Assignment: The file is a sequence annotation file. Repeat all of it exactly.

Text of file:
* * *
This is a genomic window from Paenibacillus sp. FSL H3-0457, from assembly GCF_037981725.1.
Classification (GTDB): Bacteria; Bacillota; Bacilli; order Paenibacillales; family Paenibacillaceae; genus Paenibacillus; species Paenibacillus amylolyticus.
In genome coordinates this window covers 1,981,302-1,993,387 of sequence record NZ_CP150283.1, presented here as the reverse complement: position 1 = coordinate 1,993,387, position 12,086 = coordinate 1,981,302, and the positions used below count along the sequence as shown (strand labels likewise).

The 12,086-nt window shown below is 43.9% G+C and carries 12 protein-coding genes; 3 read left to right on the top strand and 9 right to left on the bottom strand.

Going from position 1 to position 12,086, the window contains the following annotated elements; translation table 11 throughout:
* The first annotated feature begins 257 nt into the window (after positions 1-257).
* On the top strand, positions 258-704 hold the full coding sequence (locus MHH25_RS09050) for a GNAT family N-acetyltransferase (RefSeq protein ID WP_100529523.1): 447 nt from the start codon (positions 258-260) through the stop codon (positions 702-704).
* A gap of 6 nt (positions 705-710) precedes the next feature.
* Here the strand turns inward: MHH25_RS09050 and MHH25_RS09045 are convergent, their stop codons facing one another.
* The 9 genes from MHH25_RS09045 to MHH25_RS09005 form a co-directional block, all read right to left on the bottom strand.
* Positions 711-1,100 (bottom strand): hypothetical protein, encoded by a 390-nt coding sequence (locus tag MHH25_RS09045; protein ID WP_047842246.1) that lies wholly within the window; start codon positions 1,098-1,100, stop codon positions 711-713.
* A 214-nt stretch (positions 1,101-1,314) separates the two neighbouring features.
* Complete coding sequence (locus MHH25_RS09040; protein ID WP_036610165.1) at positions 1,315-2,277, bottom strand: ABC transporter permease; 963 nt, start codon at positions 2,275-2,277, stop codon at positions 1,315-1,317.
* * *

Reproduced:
This is a genomic window from Paenibacillus sp. FSL H3-0457, from assembly GCF_037981725.1.
Classification (GTDB): Bacteria; Bacillota; Bacilli; order Paenibacillales; family Paenibacillaceae; genus Paenibacillus; species Paenibacillus amylolyticus.
In genome coordinates this window covers 1,981,302-1,993,387 of sequence record NZ_CP150283.1, presented here as the reverse complement: position 1 = coordinate 1,993,387, position 12,086 = coordinate 1,981,302, and the positions used below count along the sequence as shown (strand labels likewise).

The 12,086-nt window shown below is 43.9% G+C and carries 12 protein-coding genes; 3 read left to right on the top strand and 9 right to left on the bottom strand.

Going from position 1 to position 12,086, the window contains the following annotated elements; translation table 11 throughout:
* The first annotated feature begins 257 nt into the window (after positions 1-257).
* On the top strand, positions 258-704 hold the full coding sequence (locus MHH25_RS09050) for a GNAT family N-acetyltransferase (RefSeq protein ID WP_100529523.1): 447 nt from the start codon (positions 258-260) through the stop codon (positions 702-704).
* A gap of 6 nt (positions 705-710) precedes the next feature.
* Here the strand turns inward: MHH25_RS09050 and MHH25_RS09045 are convergent, their stop codons facing one another.
* The 9 genes from MHH25_RS09045 to MHH25_RS09005 form a co-directional block, all read right to left on the bottom strand.
* Positions 711-1,100 (bottom strand): hypothetical protein, encoded by a 390-nt coding sequence (locus tag MHH25_RS09045; protein ID WP_047842246.1) that lies wholly within the window; start codon positions 1,098-1,100, stop codon positions 711-713.
* A 214-nt stretch (positions 1,101-1,314) separates the two neighbouring features.
* Complete coding sequence (locus MHH25_RS09040; protein ID WP_036610165.1) at positions 1,315-2,277, bottom strand: ABC transporter permease; 963 nt, start codon at positions 2,275-2,277, stop codon at positions 1,315-1,317.